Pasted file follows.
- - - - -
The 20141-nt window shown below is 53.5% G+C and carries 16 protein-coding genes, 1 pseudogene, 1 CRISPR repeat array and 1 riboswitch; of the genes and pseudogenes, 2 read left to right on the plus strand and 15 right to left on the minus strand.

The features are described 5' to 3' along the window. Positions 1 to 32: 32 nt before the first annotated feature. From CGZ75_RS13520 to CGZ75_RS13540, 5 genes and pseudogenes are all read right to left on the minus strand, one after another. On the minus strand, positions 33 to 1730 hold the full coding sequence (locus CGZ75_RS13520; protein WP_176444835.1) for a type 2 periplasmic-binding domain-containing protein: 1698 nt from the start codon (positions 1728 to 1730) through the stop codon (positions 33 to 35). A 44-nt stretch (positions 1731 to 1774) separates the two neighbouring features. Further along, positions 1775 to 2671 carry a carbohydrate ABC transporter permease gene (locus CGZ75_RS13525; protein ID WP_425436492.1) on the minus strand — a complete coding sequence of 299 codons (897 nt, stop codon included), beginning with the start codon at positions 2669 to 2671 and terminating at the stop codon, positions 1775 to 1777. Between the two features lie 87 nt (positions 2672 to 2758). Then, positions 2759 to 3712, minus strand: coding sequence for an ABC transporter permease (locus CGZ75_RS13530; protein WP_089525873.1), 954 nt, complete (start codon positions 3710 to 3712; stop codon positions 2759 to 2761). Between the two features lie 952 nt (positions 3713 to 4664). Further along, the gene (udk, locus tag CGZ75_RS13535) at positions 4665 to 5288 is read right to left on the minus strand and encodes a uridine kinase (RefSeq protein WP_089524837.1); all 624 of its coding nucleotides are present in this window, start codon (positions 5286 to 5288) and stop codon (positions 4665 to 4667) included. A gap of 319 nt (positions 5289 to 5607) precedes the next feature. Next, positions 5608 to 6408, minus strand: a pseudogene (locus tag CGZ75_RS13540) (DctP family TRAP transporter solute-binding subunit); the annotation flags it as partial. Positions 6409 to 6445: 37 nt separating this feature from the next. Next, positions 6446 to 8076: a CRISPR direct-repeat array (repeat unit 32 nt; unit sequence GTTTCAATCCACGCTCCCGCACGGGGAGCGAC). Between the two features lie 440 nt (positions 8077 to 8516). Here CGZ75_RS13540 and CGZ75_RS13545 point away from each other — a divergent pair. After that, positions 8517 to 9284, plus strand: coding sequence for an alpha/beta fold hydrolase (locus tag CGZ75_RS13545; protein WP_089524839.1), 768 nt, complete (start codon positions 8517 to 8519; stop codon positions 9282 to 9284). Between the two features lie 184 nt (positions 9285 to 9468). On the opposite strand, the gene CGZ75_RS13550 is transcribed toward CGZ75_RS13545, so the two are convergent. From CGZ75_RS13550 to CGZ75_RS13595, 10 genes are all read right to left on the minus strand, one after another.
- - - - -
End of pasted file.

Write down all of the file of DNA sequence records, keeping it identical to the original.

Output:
The 20141-nt window shown below is 53.5% G+C and carries 16 protein-coding genes, 1 pseudogene, 1 CRISPR repeat array and 1 riboswitch; of the genes and pseudogenes, 2 read left to right on the plus strand and 15 right to left on the minus strand.

The features are described 5' to 3' along the window. Positions 1 to 32: 32 nt before the first annotated feature. From CGZ75_RS13520 to CGZ75_RS13540, 5 genes and pseudogenes are all read right to left on the minus strand, one after another. On the minus strand, positions 33 to 1730 hold the full coding sequence (locus CGZ75_RS13520; protein WP_176444835.1) for a type 2 periplasmic-binding domain-containing protein: 1698 nt from the start codon (positions 1728 to 1730) through the stop codon (positions 33 to 35). A 44-nt stretch (positions 1731 to 1774) separates the two neighbouring features. Further along, positions 1775 to 2671 carry a carbohydrate ABC transporter permease gene (locus CGZ75_RS13525; protein ID WP_425436492.1) on the minus strand — a complete coding sequence of 299 codons (897 nt, stop codon included), beginning with the start codon at positions 2669 to 2671 and terminating at the stop codon, positions 1775 to 1777. Between the two features lie 87 nt (positions 2672 to 2758). Then, positions 2759 to 3712, minus strand: coding sequence for an ABC transporter permease (locus CGZ75_RS13530; protein WP_089525873.1), 954 nt, complete (start codon positions 3710 to 3712; stop codon positions 2759 to 2761). Between the two features lie 952 nt (positions 3713 to 4664). Further along, the gene (udk, locus tag CGZ75_RS13535) at positions 4665 to 5288 is read right to left on the minus strand and encodes a uridine kinase (RefSeq protein WP_089524837.1); all 624 of its coding nucleotides are present in this window, start codon (positions 5286 to 5288) and stop codon (positions 4665 to 4667) included. A gap of 319 nt (positions 5289 to 5607) precedes the next feature. Next, positions 5608 to 6408, minus strand: a pseudogene (locus tag CGZ75_RS13540) (DctP family TRAP transporter solute-binding subunit); the annotation flags it as partial. Positions 6409 to 6445: 37 nt separating this feature from the next. Next, positions 6446 to 8076: a CRISPR direct-repeat array (repeat unit 32 nt; unit sequence GTTTCAATCCACGCTCCCGCACGGGGAGCGAC). Between the two features lie 440 nt (positions 8077 to 8516). Here CGZ75_RS13540 and CGZ75_RS13545 point away from each other — a divergent pair. After that, positions 8517 to 9284, plus strand: coding sequence for an alpha/beta fold hydrolase (locus tag CGZ75_RS13545; protein WP_089524839.1), 768 nt, complete (start codon positions 8517 to 8519; stop codon positions 9282 to 9284). Between the two features lie 184 nt (positions 9285 to 9468). On the opposite strand, the gene CGZ75_RS13550 is transcribed toward CGZ75_RS13545, so the two are convergent. From CGZ75_RS13550 to CGZ75_RS13595, 10 genes are all read right to left on the minus strand, one after another.